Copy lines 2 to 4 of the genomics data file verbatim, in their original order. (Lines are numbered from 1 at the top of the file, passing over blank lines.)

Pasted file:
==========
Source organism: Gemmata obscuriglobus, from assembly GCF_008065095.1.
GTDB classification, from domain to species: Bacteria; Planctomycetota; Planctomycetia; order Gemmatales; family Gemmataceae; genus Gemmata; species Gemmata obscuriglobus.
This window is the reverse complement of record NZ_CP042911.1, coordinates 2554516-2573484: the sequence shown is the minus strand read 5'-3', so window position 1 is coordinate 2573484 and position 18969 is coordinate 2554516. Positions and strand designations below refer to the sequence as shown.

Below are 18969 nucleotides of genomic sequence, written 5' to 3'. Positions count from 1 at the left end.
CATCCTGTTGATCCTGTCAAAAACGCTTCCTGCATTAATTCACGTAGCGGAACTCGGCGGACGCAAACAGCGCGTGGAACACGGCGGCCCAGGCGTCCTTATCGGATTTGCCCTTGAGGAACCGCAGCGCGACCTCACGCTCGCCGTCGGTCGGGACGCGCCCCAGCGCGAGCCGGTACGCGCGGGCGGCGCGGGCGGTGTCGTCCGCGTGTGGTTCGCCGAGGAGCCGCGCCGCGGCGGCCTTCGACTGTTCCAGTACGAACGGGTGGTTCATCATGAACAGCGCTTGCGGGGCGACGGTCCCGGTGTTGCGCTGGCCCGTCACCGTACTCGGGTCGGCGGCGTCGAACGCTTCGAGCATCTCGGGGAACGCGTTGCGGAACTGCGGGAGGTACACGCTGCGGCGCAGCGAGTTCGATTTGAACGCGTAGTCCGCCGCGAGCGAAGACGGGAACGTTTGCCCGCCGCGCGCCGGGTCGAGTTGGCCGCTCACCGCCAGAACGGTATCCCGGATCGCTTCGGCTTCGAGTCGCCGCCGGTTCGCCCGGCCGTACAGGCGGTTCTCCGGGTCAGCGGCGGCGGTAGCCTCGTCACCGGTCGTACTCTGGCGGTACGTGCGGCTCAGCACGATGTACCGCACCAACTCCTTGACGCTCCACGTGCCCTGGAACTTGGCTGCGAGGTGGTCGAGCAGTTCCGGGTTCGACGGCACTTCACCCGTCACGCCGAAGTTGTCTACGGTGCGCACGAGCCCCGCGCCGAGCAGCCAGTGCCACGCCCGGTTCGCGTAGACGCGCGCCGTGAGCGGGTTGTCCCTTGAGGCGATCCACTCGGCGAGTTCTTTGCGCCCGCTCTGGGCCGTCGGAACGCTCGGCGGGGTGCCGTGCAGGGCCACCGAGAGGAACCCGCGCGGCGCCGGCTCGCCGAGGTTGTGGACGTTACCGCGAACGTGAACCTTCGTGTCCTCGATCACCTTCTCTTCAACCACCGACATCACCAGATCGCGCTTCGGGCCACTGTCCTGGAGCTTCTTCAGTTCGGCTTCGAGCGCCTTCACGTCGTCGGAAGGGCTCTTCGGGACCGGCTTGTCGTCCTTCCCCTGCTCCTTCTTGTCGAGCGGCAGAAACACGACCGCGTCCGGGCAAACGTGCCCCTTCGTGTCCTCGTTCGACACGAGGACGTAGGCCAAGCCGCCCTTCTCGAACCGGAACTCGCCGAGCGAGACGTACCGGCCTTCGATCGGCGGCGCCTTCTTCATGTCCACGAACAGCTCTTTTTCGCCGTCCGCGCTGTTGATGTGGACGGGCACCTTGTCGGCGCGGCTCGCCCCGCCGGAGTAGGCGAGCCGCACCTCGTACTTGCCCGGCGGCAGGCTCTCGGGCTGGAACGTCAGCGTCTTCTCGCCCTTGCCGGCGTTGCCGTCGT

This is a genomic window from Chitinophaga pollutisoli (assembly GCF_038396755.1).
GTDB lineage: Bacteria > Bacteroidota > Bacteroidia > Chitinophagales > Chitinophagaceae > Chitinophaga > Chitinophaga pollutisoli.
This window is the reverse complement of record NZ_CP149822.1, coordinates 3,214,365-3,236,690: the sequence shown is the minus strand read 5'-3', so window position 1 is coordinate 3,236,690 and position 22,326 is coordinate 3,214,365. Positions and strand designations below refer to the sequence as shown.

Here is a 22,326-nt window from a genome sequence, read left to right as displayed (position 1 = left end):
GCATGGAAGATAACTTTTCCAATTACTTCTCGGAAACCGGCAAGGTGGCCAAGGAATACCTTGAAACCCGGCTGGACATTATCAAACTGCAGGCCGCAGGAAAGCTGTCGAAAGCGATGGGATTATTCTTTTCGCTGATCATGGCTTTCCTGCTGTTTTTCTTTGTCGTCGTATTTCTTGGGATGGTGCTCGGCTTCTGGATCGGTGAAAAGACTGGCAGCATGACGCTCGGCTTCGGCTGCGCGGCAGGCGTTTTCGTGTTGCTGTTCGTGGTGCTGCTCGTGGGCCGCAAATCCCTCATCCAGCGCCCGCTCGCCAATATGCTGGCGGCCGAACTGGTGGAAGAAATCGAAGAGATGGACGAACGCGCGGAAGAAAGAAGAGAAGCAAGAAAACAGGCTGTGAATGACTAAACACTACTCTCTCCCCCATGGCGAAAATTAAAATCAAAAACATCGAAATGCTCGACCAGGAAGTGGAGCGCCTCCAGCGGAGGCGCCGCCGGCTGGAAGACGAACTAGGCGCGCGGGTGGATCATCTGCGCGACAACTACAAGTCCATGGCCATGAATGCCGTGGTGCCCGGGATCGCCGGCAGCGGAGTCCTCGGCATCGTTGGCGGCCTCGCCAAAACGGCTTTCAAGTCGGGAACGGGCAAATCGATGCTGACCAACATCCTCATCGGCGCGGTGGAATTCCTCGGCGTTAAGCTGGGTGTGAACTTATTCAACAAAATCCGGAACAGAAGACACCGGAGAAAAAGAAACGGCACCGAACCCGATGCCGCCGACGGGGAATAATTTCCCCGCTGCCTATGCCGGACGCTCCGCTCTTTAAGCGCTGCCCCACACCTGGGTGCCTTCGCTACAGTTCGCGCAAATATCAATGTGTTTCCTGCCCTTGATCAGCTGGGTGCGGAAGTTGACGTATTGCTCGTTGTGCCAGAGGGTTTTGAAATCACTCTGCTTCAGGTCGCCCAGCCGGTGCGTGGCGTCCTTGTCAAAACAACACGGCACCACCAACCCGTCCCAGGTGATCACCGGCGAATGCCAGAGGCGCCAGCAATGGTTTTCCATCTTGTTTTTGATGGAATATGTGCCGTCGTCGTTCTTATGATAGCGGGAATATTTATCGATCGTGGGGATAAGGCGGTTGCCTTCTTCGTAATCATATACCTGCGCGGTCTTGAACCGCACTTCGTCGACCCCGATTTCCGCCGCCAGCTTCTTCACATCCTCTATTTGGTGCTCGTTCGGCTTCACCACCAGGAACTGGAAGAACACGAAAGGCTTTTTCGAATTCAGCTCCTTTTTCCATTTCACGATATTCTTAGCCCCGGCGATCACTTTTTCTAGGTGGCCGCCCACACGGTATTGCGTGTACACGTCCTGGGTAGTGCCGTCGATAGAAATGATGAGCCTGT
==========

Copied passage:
GTDB classification, from domain to species: Bacteria; Planctomycetota; Planctomycetia; order Gemmatales; family Gemmataceae; genus Gemmata; species Gemmata obscuriglobus.
This window is the reverse complement of record NZ_CP042911.1, coordinates 2554516-2573484: the sequence shown is the minus strand read 5'-3', so window position 1 is coordinate 2573484 and position 18969 is coordinate 2554516. Positions and strand designations below refer to the sequence as shown.

Below are 18969 nucleotides of genomic sequence, written 5' to 3'. Positions count from 1 at the left end.